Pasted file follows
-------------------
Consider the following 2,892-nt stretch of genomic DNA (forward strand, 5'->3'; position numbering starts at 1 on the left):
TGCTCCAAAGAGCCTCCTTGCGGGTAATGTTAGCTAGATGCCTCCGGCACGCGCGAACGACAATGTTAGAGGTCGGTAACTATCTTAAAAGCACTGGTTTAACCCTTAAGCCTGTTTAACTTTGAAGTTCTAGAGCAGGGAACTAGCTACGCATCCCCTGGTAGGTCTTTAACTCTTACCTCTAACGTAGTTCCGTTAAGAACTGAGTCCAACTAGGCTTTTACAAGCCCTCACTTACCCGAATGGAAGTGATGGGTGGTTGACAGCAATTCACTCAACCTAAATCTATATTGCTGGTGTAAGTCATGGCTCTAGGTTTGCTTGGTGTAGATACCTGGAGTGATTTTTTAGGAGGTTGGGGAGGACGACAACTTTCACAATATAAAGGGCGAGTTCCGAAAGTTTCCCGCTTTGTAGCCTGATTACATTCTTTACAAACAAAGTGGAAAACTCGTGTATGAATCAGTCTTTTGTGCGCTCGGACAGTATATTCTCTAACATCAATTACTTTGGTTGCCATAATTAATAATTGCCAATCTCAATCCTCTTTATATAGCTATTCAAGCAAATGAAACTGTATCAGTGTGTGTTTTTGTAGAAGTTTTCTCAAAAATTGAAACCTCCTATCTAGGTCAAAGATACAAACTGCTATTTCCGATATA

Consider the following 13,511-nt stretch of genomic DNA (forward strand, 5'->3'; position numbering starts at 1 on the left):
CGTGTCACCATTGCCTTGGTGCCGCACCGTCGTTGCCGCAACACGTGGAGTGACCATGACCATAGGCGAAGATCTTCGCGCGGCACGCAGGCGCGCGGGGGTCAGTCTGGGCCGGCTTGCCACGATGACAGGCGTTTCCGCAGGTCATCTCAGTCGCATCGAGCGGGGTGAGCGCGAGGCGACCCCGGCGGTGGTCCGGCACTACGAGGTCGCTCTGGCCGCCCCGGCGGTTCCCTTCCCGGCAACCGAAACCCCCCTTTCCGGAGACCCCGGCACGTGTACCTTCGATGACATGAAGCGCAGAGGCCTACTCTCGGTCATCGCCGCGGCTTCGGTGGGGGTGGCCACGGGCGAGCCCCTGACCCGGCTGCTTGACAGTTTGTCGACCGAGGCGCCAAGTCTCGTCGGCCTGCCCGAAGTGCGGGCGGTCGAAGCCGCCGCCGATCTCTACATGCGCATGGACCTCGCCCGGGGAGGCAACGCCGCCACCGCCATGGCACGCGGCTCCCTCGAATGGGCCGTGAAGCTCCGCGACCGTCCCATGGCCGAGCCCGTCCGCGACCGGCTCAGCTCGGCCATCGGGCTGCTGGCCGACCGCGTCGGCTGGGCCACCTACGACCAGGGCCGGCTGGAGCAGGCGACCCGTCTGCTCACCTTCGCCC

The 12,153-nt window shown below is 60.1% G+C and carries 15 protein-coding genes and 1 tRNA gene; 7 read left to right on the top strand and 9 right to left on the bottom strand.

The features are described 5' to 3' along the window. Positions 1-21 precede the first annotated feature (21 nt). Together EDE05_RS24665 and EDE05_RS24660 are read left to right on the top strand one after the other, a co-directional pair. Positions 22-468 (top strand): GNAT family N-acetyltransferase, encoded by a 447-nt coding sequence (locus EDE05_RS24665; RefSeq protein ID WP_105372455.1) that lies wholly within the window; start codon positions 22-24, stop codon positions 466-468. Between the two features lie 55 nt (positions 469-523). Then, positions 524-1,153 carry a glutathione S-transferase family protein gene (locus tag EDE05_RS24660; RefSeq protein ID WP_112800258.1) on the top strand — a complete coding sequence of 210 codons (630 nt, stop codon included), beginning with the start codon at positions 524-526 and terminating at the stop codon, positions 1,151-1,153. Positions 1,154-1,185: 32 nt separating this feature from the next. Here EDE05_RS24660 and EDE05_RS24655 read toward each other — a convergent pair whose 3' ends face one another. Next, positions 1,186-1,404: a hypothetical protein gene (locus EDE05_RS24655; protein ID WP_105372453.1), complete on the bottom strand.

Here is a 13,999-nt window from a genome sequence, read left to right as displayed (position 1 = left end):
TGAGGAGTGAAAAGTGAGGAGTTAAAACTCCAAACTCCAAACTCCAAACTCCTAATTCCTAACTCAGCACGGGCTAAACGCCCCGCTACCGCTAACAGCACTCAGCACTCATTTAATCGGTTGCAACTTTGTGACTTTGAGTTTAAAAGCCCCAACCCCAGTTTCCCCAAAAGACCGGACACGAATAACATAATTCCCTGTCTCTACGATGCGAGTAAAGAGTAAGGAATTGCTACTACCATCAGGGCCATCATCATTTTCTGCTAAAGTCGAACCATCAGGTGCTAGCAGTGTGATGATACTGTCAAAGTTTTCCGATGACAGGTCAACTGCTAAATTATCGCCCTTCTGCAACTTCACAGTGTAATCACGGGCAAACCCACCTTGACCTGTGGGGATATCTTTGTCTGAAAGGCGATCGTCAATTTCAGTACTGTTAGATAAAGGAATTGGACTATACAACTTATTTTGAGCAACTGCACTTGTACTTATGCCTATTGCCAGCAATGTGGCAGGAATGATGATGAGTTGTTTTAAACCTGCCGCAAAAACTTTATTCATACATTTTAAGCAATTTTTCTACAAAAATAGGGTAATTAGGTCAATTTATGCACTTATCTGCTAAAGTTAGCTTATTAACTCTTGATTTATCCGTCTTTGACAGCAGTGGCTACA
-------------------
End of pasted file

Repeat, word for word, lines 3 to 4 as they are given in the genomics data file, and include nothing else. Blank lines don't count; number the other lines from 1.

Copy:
Consider the following 13,511-nt stretch of genomic DNA (forward strand, 5'->3'; position numbering starts at 1 on the left):
CGTGTCACCATTGCCTTGGTGCCGCACCGTCGTTGCCGCAACACGTGGAGTGACCATGACCATAGGCGAAGATCTTCGCGCGGCACGCAGGCGCGCGGGGGTCAGTCTGGGCCGGCTTGCCACGATGACAGGCGTTTCCGCAGGTCATCTCAGTCGCATCGAGCGGGGTGAGCGCGAGGCGACCCCGGCGGTGGTCCGGCACTACGAGGTCGCTCTGGCCGCCCCGGCGGTTCCCTTCCCGGCAACCGAAACCCCCCTTTCCGGAGACCCCGGCACGTGTACCTTCGATGACATGAAGCGCAGAGGCCTACTCTCGGTCATCGCCGCGGCTTCGGTGGGGGTGGCCACGGGCGAGCCCCTGACCCGGCTGCTTGACAGTTTGTCGACCGAGGCGCCAAGTCTCGTCGGCCTGCCCGAAGTGCGGGCGGTCGAAGCCGCCGCCGATCTCTACATGCGCATGGACCTCGCCCGGGGAGGCAACGCCGCCACCGCCATGGCACGCGGCTCCCTCGAATGGGCCGTGAAGCTCCGCGACCGTCCCATGGCCGAGCCCGTCCGCGACCGGCTCAGCTCGGCCATCGGGCTGCTGGCCGACCGCGTCGGCTGGGCCACCTACGACCAGGGCCGGCTGGAGCAGGCGACCCGTCTGCTCACCTTCGCCC